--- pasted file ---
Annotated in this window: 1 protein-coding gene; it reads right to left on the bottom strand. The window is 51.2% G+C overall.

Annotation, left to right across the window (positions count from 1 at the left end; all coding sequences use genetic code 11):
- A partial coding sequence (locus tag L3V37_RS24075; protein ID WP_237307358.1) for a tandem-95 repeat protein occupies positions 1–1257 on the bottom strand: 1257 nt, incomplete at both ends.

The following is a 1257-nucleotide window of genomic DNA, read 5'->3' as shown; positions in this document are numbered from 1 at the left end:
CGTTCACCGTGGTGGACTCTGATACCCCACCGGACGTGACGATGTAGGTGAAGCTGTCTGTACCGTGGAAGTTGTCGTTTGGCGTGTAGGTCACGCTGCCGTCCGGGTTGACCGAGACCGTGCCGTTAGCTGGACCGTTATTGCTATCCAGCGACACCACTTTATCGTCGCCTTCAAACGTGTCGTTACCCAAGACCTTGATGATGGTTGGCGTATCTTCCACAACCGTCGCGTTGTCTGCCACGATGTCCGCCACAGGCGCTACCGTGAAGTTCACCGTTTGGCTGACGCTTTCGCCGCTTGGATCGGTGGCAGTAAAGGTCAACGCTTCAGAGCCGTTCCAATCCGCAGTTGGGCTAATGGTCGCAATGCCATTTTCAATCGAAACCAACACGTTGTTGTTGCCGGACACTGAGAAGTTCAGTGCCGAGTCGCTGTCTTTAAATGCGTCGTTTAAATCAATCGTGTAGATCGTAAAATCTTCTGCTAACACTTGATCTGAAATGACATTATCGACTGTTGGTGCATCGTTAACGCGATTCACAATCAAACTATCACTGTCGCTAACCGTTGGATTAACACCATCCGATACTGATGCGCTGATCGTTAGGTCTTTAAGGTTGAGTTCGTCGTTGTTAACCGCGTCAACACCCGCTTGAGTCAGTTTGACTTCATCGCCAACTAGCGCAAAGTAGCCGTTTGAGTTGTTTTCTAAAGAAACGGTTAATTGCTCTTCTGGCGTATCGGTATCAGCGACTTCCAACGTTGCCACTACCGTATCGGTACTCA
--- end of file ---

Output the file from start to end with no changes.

Annotated in this window: 1 protein-coding gene; it reads right to left on the bottom strand. The window is 51.2% G+C overall.

Annotation, left to right across the window (positions count from 1 at the left end; all coding sequences use genetic code 11):
- A partial coding sequence (locus tag L3V37_RS24075; protein ID WP_237307358.1) for a tandem-95 repeat protein occupies positions 1–1257 on the bottom strand: 1257 nt, incomplete at both ends.

The following is a 1257-nucleotide window of genomic DNA, read 5'->3' as shown; positions in this document are numbered from 1 at the left end:
CGTTCACCGTGGTGGACTCTGATACCCCACCGGACGTGACGATGTAGGTGAAGCTGTCTGTACCGTGGAAGTTGTCGTTTGGCGTGTAGGTCACGCTGCCGTCCGGGTTGACCGAGACCGTGCCGTTAGCTGGACCGTTATTGCTATCCAGCGACACCACTTTATCGTCGCCTTCAAACGTGTCGTTACCCAAGACCTTGATGATGGTTGGCGTATCTTCCACAACCGTCGCGTTGTCTGCCACGATGTCCGCCACAGGCGCTACCGTGAAGTTCACCGTTTGGCTGACGCTTTCGCCGCTTGGATCGGTGGCAGTAAAGGTCAACGCTTCAGAGCCGTTCCAATCCGCAGTTGGGCTAATGGTCGCAATGCCATTTTCAATCGAAACCAACACGTTGTTGTTGCCGGACACTGAGAAGTTCAGTGCCGAGTCGCTGTCTTTAAATGCGTCGTTTAAATCAATCGTGTAGATCGTAAAATCTTCTGCTAACACTTGATCTGAAATGACATTATCGACTGTTGGTGCATCGTTAACGCGATTCACAATCAAACTATCACTGTCGCTAACCGTTGGATTAACACCATCCGATACTGATGCGCTGATCGTTAGGTCTTTAAGGTTGAGTTCGTCGTTGTTAACCGCGTCAACACCCGCTTGAGTCAGTTTGACTTCATCGCCAACTAGCGCAAAGTAGCCGTTTGAGTTGTTTTCTAAAGAAACGGTTAATTGCTCTTCTGGCGTATCGGTATCAGCGACTTCCAACGTTGCCACTACCGTATCGGTACTCA